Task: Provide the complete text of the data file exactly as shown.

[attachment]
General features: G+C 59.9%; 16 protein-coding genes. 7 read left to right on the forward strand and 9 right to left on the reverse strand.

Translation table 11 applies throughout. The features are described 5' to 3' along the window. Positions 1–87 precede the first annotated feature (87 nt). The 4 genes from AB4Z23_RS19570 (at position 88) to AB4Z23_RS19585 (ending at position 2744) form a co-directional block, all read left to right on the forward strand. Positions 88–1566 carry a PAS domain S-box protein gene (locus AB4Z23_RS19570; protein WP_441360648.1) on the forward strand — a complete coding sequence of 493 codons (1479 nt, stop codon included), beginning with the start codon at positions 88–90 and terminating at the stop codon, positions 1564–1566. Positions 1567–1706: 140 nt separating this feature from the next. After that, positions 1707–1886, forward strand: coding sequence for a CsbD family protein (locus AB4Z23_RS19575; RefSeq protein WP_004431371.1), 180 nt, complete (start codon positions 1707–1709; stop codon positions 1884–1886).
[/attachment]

General features: G+C 59.9%; 16 protein-coding genes. 7 read left to right on the forward strand and 9 right to left on the reverse strand.

Translation table 11 applies throughout. The features are described 5' to 3' along the window. Positions 1–87 precede the first annotated feature (87 nt). The 4 genes from AB4Z23_RS19570 (at position 88) to AB4Z23_RS19585 (ending at position 2744) form a co-directional block, all read left to right on the forward strand. Positions 88–1566 carry a PAS domain S-box protein gene (locus AB4Z23_RS19570; protein WP_441360648.1) on the forward strand — a complete coding sequence of 493 codons (1479 nt, stop codon included), beginning with the start codon at positions 88–90 and terminating at the stop codon, positions 1564–1566. Positions 1567–1706: 140 nt separating this feature from the next. After that, positions 1707–1886, forward strand: coding sequence for a CsbD family protein (locus AB4Z23_RS19575; RefSeq protein WP_004431371.1), 180 nt, complete (start codon positions 1707–1709; stop codon positions 1884–1886).